The Ahnenerbe operative is, of course, secretly an agent of the Mythos and, knowing the Deep One origins of Innsmouth jewelry, believes that the deceased Capt. von Altberg-Ehrenstein's report is a delusional misinterpretation of an encounter with them and one of their undersea cities. The key (for the players to find) is that the sailor from the British merchant marine vessel Victory that the U-29 sank is not Italian or Greek, as Altberg-Ehrenstein presumed, but in fact a native of Innsmouth.  The carved ivory idol that was recovered off his body turns out to be… a Mythos MacGuffin (a Cthulhu idol? a Dagon totem? a Minoan-era statuette exhibiting nascent Deep One features?). Perhaps it turns up in Innsmouth for the players to run across. While they're investigating, maybe even the sailor from the Victory supposedly lost at sea returns home, subtly and weirdly different after his long ocean sojourn. Or might Lieut. Klenze of the U-29 unexpectedly show up, having undergone a strange sea-change instead of being drowned in the depths when, in his madness, he escaped through the sub's airlock?

> 4.  Some of the PCs may be British or Commonwealth intelligence officers who've come in pursuit of #3.
 
Perhaps one of them could hail from the Suffolk village of Dunwich, once a thriving medieval harbour but now mostly lost to the sea, supposedly due to coastal erosion but maybe a Deep One link à la Charles Stross's The Laundry-verse?

Edited by Travern, 06 December 2017 - 05:20 PM.


#7 Gaffer

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Posted 06 December 2017 - 04:47 PM

Travern, I did something similar as backstory for a recent scenario.

 

With Innsmouth heavily damaged in the secret raid and all but depopulated, on the eve of WWII, a munitions corporation buys up the property, builds factories and worker housing and operates the complex throught WWII and the Korean action, up to the early years of the Vietnam conflict. A loaded freighter blows up in the harbor, touching off detonations in the factories that levelthe facilities and much of the workers' town, and seeding the land with heavy metals and other toxic materials. The Navy recovers the human remains, buries them, and fences the place off as a toxic site.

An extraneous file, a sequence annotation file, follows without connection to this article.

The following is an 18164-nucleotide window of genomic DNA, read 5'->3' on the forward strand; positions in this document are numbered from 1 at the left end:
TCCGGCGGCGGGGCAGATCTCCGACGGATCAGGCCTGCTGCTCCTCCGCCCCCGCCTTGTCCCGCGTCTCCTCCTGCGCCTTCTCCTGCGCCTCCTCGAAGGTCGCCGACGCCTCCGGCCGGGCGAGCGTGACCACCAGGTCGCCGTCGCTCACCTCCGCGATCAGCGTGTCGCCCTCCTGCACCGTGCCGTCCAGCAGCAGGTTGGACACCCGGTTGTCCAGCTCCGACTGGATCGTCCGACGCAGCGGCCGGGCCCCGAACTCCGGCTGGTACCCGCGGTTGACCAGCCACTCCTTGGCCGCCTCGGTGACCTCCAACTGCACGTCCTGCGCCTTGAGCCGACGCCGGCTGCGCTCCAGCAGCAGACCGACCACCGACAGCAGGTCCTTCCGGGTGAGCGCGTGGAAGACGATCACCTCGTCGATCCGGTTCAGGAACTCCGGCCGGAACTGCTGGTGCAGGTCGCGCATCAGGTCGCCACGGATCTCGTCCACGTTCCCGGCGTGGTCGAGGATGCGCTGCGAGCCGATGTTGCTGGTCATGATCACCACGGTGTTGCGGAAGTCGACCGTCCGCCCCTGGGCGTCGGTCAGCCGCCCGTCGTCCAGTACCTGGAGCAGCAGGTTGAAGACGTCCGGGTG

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#8 Travern

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Posted 06 December 2017 - 04:58 PM

A loaded freighter blows up in the harbor, touching off detonations in the factories that levelthe facilities and much of the workers' town, and seeding the land with heavy metals and other toxic materials. The Navy recovers the human remains, buries them, and fences the place off as a toxic site.


Good lord, talk about adding insult to injury for Innsmouth. Was there any Mythos connection, or didn't even the Deep Ones want it after that?

#9 yronimoswhateley

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Posted 06 December 2017 - 05:08 PM

For what it's worth, the "Pulp Cthulhu" setting, I believe, assumes a setting in the 1930s and 1940s, and might perhaps suggest a few ideas about historical context and shift in tone, even if you choose not to use the handful of optional "pulp" rules.

 

I think the settings for wartime Arkham and Innsmouth suggested by Travern and Gaffer are brilliant. 

 

I especially like the idea of a post-Innsmouth-Incident occupied Innsmouth as "military base" either in fact, in cover story, or both - a place full of American armed military police and Delta Green agents demanding papers, enforcing curfews, confining Innsmouth civilians to their homes, conducting blood tests and experiments on suspected hybrids, kicking in doors and hauling people away in the middle of the night, the government "frogmen" and submersibles might be busily and secretly engaged in retrieving artifacts and strange and dangerous technology from beyond Devil Reef, etc.  In any way that counts, "liberated" Innsmouth might be just about as bad, dangerous,and paranoid a place to visit or live in as Innsmouth under the Deep Ones, and for the locals, the "liberation" was little more than a change in management, while for Innsmouth's neighbors, the only thing they know is that Innsmouth was bad based on rumors heard about the town before the raid, but now the federal government is on top of things and they don't hear any rumors at all anymore.